If relocation is a stressful event for people, you can only imagine how cats put up with it. They don’t get the proper chance to say goodbye to the home that used to be their entire world, then they are transported in carriers, and finally, they arrive at a home they know nothing about. Can you imagine how terrified they might be? As a cat-owner, you are obliged to help your cat adjust to a new home, and if you follow our advice, you will do it with ease.
Before you reach your new home
When you decide it is time for you and your feline friend to change homes, you should arrange a visit to the vet and ask them for advice on how to help your cat get through this transition. While you are there, check its medical condition and update the tag (it should have your new address and phone number). You can also ask for your vet’s opinion about pheromone products that can help your cat feel calm while in the carrier during transit. If they approve, you can also use some of the product to make your new place smell familiar – that might ease the adaptation.
During the ride to your new destination, your cat should be confined in its carrier at all times. Only when you enter your new home should you allow your pet to leave the carrier.
Safety should be your number one concern
Before you move to your new place, you should check whether it’s safe for your cat to be in. Cat-proof the space and think of the areas that your pet would find interesting for spending time in. Remove all the sharp and dangerous objects and make sure that chemicals and toxic substances are out of your pet’s reach.
When you bring your cat in
Don’t expect your cat to feel comfortable right away. Before letting them out of the carrier, close all the doors and windows, and prepare the litter box. Your pet might be terrified to be in a place they cannot recognize, so their instincts might be telling them to run away.
Allow your pet enough time to explore their new home. You can expect all sorts of reactions at this point. Some cats will hide underneath the bed and will not leave for hours. Others will carefully explore every corner, while some might run around frantically trying to find a way to escape. Their reaction mostly depends on their character and previous experiences. Those who have recently been separated from their parents or friends might find this new change somewhat overwhelming, and they will certainly need more time to adapt. Try to give them as much of your love as you can!
Cats should remain indoors for a while
The more traumatic this change is to your cat, the more time should they spend inside the new home before going out for the first time. Some will need two weeks to get to know the place and start feeling comfortable inside it, while for others, we could be talking about months.
Start gradually by introducing your cat to one room at a time. The other ones should be closed while they explore the current one.
What can you do to help them adapt?
Pets like familiar surroundings because they make them feel safe. This is why you should take their old stuff to the new place. Unlike kids who might be thrilled to find a new toy waiting for them after the relocation, cats will find peace in what they already know. So, don’t get them new toys, blankets, and other stuff. Don’t even wash them before the relocation because animals get attached to smells. You can leave your old piece of clothing smelling like you for them to play when you are not around.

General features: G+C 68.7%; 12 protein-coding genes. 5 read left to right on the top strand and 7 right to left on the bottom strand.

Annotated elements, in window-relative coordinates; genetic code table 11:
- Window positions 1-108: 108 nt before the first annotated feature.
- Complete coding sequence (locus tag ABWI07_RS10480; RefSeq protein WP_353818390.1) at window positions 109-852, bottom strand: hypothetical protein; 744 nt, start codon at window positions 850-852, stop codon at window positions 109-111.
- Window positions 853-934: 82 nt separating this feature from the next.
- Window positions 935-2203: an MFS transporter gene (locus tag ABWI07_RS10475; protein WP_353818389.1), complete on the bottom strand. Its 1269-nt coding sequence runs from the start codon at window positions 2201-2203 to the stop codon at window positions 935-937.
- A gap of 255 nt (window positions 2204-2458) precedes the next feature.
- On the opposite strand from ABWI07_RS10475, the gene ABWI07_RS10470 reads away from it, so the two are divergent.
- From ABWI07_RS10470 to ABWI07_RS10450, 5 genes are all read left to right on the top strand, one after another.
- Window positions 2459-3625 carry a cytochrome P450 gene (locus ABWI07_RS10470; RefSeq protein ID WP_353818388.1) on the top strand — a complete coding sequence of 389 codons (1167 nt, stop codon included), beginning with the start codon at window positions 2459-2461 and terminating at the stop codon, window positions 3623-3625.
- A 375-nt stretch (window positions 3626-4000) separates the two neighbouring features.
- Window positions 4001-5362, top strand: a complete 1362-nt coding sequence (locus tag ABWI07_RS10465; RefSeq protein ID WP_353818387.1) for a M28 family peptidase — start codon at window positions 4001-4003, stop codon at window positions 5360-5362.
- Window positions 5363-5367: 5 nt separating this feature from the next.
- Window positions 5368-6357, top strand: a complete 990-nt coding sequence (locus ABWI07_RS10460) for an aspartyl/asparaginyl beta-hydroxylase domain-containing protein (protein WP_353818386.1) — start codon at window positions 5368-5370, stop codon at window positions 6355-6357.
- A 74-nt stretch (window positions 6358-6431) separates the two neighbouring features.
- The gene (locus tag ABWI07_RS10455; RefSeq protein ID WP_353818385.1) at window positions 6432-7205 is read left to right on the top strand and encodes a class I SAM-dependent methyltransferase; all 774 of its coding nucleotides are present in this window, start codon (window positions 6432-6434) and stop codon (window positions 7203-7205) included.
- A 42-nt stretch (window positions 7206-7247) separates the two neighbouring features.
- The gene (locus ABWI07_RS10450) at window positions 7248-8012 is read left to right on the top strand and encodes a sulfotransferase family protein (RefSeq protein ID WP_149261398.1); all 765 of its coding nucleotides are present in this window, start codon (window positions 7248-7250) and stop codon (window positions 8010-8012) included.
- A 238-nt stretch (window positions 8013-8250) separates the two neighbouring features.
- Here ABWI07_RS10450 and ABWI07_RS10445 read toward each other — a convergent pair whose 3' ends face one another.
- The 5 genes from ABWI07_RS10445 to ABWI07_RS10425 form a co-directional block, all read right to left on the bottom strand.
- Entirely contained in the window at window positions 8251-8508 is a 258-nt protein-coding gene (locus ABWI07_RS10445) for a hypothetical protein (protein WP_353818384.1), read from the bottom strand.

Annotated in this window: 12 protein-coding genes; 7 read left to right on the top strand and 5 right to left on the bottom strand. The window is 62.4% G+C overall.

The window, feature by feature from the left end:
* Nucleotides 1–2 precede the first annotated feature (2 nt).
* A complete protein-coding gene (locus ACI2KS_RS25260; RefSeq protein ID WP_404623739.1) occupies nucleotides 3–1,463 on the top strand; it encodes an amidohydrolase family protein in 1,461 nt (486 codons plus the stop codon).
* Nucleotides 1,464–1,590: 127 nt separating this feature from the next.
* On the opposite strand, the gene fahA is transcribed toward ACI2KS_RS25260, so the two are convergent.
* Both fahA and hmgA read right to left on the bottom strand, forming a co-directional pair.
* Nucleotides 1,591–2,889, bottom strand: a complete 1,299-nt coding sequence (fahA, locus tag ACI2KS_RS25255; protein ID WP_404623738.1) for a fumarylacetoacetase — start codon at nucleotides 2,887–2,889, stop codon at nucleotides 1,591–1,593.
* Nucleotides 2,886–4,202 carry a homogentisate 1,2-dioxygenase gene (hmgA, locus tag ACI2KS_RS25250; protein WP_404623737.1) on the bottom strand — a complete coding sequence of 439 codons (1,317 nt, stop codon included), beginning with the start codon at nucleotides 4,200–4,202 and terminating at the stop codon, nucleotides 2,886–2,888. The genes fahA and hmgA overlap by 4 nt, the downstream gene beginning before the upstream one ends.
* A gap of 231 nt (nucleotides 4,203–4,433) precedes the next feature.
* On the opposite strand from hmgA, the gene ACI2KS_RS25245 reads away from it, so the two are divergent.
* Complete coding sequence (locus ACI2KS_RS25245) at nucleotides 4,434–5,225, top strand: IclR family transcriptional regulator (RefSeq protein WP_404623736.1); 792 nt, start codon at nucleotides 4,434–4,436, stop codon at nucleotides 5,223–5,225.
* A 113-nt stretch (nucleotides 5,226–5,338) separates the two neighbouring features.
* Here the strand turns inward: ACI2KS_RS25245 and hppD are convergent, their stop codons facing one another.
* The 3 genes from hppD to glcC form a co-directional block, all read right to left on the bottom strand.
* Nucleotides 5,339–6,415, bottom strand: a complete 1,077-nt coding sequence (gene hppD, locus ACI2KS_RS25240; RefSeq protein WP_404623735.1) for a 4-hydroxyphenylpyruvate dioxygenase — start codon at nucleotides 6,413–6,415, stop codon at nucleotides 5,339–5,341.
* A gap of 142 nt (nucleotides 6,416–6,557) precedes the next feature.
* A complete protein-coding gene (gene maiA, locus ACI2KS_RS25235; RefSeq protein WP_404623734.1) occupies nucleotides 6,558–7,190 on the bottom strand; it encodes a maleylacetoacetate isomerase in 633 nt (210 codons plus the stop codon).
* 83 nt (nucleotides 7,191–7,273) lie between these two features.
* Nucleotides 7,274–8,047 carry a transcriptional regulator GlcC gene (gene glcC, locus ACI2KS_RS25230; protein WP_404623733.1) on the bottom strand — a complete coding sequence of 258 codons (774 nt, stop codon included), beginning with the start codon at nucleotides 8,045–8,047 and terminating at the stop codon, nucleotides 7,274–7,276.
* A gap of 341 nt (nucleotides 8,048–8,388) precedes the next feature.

Get your cat a proper bed
If you feel like celebrating moving to your new place with your feline friend, you can treat them before leaving the old one. For instance, you can get them an anti-anxiety cat bed that they can use for a few weeks before the relocation. It will be marked by your cat’s pheromones, so they will find it comforting to spend time in the bed afterward. An anti-anxiety cat bed is actually the best present you can give to your pet for this occasion. If you notice any of the following symptoms, you shouldn’t hesitate to get this bed:
- the cat follows you everywhere;
- his/her body trembles all the time;
- your cat is more aggressive than before;
- it can’t sit still, or
- your cat refuses to use the litter box.
Other details that can help your cat adjust to a new home
Make sure your cat has enough room for running around, climbing, jumping, and all the activities that make your feline friend happy and satisfied. Take her scratching post from the previous place, and you will both protect them from scratching themselves and prevent them from damaging your furniture. Also, they will be able to maintain their claws sharp, which boosts their confidence and helps them adapt more quickly.
Don’t change their food
After your cat sets its paws in your new apartment, you should offer them some water and avoid giving them food for at least an hour. Your friend needs time to rest from the trip. After that, you should provide them with the food they are used to (served in their familiar bowl, of course). This is not the best time to experiment with new food brands and products.
Give them a little bit more attention
The transition to a new home might not be easy for your cat, but even then, bad cat behavior is not acceptable. Give your pet a bit more attention than you usually do, and make sure it really has all that it needs, but don’t spoil it now. Every pet needs to feel that you are the one who is in control. That will also help your cat adjust to a new home.